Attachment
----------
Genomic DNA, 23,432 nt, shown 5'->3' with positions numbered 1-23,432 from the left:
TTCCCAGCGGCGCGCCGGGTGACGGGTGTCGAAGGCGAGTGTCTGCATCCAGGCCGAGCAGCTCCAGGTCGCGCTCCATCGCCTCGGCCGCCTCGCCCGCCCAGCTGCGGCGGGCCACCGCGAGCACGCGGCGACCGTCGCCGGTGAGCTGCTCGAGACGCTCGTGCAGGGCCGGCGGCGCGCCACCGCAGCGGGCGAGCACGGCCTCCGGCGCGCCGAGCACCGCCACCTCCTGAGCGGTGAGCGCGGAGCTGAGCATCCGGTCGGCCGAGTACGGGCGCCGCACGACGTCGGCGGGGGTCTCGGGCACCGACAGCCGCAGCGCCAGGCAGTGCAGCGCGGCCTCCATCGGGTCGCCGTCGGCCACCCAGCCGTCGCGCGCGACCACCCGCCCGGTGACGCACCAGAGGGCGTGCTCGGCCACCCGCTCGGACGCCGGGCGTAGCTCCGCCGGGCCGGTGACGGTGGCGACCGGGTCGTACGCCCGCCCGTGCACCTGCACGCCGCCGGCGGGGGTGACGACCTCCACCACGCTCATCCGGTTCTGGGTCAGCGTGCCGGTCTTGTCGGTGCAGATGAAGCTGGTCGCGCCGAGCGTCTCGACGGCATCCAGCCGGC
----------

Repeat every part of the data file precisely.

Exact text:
Genomic DNA, 23,432 nt, shown 5'->3' with positions numbered 1-23,432 from the left:
TTCCCAGCGGCGCGCCGGGTGACGGGTGTCGAAGGCGAGTGTCTGCATCCAGGCCGAGCAGCTCCAGGTCGCGCTCCATCGCCTCGGCCGCCTCGCCCGCCCAGCTGCGGCGGGCCACCGCGAGCACGCGGCGACCGTCGCCGGTGAGCTGCTCGAGACGCTCGTGCAGGGCCGGCGGCGCGCCACCGCAGCGGGCGAGCACGGCCTCCGGCGCGCCGAGCACCGCCACCTCCTGAGCGGTGAGCGCGGAGCTGAGCATCCGGTCGGCCGAGTACGGGCGCCGCACGACGTCGGCGGGGGTCTCGGGCACCGACAGCCGCAGCGCCAGGCAGTGCAGCGCGGCCTCCATCGGGTCGCCGTCGGCCACCCAGCCGTCGCGCGCGACCACCCGCCCGGTGACGCACCAGAGGGCGTGCTCGGCCACCCGCTCGGACGCCGGGCGTAGCTCCGCCGGGCCGGTGACGGTGGCGACCGGGTCGTACGCCCGCCCGTGCACCTGCACGCCGCCGGCGGGGGTGACGACCTCCACCACGCTCATCCGGTTCTGGGTCAGCGTGCCGGTCTTGTCGGTGCAGATGAAGCTGGTCGCGCCGAGCGTCTCGACGGCATCCAGCCGGC